Brookview House breaks ground on affordable rentals

Assembled for last Tuesday groundbreaking for Brookview III were, from left: Roger Herzog, executive director, Community Economic Development Assistance Corporation; Pamela Feingold, senior VP of Eastern Bank; Mayor Martin J. Walsh; Deborah Hughes, president & CEO of Brookview House; Governor Charlie Baker; Representative Russell E. Holmes, and City Councillor At-Large Annissa Essaibi-George.  
Randy H. Goodman photo

With Gov. Charlie Baker and Mayor Martin Walsh looking on approvingly, Brookview House, a Dorchester-based provider of services to homeless women and children, broke ground on a new affordable housing building on Hansborough Street last Tuesday. The building, dubbed “Brookview III,” will include a dozen new two- and three-bedroom apartment units, bringing the total number at Brookview to 54.

“We recognize that family homelessness is a multi-faceted issue, but one of the primary causes of the high rate of family homelessness in Massachusetts is the lack of affordable housing for low-income families,” said Deborah Hughes, the president and CEO of Brookview House Hughes. “This new building will help us assist even more families each year in addressing the trauma of homelessness and set them up for long-term stability and independence.”

The need to address family homelessness has grown more urgent in recent years, with a 2017 Boston Foundation study showing that more than 60 percent of the 13,000 homeless individuals in Massachusetts are children. Family homelessness in the state has nearly doubled since 2016, with Boston ranking as the city with the fourth most homeless families nationwide. Hughes said she hopes Brookview’s new facility with help address this crisis.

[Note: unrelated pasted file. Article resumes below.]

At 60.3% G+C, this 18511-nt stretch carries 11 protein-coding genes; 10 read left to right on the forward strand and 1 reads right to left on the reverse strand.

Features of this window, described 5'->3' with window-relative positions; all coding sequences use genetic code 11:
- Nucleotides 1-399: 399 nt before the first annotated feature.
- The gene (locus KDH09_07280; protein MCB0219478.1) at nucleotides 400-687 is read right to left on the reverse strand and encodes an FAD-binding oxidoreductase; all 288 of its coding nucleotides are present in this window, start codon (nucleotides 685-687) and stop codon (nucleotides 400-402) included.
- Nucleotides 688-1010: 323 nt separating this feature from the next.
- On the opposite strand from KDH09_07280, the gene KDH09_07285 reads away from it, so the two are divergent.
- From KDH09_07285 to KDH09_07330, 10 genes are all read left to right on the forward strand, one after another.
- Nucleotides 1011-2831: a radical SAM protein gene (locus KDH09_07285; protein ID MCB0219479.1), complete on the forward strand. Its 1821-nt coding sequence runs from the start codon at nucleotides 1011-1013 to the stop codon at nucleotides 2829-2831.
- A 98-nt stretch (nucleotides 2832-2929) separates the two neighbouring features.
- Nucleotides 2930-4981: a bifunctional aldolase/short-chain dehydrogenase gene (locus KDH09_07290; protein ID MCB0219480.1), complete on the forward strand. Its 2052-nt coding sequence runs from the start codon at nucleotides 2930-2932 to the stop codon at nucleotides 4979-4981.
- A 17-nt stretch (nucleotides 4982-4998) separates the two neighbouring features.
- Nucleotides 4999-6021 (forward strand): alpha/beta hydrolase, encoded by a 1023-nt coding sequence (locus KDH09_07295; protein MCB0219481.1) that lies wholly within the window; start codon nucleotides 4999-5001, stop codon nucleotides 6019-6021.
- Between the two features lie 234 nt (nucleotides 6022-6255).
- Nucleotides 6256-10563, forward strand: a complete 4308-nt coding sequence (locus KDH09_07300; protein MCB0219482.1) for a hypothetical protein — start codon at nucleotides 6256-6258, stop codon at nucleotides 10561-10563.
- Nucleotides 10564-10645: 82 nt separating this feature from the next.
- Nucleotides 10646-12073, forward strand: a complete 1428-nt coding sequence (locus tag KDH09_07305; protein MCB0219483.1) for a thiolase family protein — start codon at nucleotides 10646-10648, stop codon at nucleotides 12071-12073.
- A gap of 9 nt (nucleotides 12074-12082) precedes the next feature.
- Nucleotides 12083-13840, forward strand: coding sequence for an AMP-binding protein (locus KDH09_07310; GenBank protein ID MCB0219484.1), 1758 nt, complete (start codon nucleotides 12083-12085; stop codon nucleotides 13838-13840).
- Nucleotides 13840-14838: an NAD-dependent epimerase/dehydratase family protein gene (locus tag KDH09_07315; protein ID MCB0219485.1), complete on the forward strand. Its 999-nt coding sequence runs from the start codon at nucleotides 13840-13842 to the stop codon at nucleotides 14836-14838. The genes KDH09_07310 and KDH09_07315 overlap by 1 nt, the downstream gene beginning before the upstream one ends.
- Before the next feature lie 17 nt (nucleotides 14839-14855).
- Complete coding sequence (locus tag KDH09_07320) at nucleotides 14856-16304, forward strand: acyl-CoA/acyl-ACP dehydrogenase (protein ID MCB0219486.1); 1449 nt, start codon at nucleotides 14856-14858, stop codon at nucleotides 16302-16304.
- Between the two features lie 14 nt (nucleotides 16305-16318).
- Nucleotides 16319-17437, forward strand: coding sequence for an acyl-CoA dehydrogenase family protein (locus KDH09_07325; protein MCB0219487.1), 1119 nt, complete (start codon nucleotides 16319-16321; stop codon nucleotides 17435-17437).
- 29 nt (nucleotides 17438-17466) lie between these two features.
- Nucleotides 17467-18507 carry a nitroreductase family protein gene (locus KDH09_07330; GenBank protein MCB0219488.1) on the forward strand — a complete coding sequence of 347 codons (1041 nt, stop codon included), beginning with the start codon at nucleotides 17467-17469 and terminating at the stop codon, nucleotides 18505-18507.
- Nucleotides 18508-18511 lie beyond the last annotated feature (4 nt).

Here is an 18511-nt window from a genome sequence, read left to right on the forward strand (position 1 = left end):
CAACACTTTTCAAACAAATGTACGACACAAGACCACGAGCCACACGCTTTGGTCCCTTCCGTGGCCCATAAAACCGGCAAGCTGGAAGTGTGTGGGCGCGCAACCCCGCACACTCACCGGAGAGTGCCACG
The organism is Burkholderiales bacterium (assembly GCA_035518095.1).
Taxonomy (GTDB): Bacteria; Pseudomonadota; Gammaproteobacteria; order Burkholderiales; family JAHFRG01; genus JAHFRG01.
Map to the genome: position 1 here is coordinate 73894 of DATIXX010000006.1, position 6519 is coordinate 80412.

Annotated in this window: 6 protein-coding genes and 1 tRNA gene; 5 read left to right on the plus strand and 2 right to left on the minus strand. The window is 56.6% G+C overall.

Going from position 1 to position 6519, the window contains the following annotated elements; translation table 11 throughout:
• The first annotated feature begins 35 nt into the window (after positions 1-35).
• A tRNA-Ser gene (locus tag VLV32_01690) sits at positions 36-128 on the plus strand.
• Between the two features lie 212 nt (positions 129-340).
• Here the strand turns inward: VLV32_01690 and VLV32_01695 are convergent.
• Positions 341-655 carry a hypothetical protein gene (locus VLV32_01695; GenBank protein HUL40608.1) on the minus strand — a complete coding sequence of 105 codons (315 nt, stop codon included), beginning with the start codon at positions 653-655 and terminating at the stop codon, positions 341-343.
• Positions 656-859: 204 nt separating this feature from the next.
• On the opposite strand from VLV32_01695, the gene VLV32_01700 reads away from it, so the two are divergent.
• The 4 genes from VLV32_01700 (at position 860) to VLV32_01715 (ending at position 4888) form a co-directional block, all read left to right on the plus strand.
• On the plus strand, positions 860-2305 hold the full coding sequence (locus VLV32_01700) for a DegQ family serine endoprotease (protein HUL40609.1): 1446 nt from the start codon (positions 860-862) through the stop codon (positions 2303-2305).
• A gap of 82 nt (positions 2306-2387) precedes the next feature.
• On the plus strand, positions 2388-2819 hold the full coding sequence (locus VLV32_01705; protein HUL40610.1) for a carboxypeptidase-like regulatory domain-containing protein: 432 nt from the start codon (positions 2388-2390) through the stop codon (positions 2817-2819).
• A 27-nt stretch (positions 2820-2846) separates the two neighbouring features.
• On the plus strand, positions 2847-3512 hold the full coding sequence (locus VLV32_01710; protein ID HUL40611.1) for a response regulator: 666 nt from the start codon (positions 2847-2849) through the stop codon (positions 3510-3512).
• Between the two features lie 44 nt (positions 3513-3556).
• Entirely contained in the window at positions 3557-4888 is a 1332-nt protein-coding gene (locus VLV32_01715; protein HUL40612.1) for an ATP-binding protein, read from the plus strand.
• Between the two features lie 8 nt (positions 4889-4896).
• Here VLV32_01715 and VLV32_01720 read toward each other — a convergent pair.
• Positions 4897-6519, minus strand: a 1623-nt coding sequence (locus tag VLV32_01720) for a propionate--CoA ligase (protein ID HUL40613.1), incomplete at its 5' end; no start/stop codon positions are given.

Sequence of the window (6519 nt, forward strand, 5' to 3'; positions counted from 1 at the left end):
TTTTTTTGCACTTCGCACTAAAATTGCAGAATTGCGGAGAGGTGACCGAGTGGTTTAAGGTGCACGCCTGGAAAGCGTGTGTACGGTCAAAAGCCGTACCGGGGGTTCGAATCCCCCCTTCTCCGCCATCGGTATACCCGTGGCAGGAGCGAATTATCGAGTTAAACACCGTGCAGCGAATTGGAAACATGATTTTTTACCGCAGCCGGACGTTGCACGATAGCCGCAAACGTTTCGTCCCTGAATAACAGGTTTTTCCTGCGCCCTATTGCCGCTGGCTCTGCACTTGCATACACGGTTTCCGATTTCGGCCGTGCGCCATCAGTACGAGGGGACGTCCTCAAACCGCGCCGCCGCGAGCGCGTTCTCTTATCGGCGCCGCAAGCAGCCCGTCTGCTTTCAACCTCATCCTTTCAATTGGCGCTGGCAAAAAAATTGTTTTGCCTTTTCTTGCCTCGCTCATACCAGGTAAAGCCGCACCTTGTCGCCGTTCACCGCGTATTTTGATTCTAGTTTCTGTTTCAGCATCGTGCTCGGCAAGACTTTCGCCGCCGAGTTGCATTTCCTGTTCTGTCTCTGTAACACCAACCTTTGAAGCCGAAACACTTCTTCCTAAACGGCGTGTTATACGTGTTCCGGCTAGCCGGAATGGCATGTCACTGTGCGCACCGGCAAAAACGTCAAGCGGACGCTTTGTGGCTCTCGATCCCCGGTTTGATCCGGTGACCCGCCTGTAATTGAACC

Brookview III will be located off Blue Hill Avenue on Hansborough Street, just north of Mattapan Square and a block from the original 12-unit building at 2 Brookview St.

Each year, the facility provides 370 homeless women and children with a safe, supportive living environment as well as a variety of programs and services including health, education, life skills, employment training, civic engagement, and financial, emotional, and behavioral support.

Established in 1990, Brookview House has garnered nationwide acclaim for its successful model; 92 percent of mothers who have lived there maintain permanent housing after leaving and 88 percent of the children who participate in Brookview’s Youth Development Program graduate from high school, compared to the national average of only 25 percent.

In addition to commercial loans and Brookview’s own fundraising, the $5.5 million needed to finance Brookview III was secured with $1.5 million from the city of Boston’s Department of Neighborhood Development (DND) and Boston Community Development, and a $450,000 grant from the Early Education and Out of School Time (EEOST) facilities improvement fund, which is financed through the state’s capital budget and jointly administered by the Department of Early Education and Care and the Community Economic Development Assistance Corporation (CEDAC), and its affiliate, the Children’s Investment Fund (CIF).

Mayor Walsh acknowledged the importance of planning for future affordable housing. “In Boston, we are committed to making sure that every person has a place to call their home,” he said. “Providing families a roof over their heads and the wraparound services needed to build a better life is critical to tackling homelessness. I thank Brookview for their role in creating stable, affordable housing that is vital to the health and success of our neighborhoods.”

Brookview III is slated for occupancy starting next June.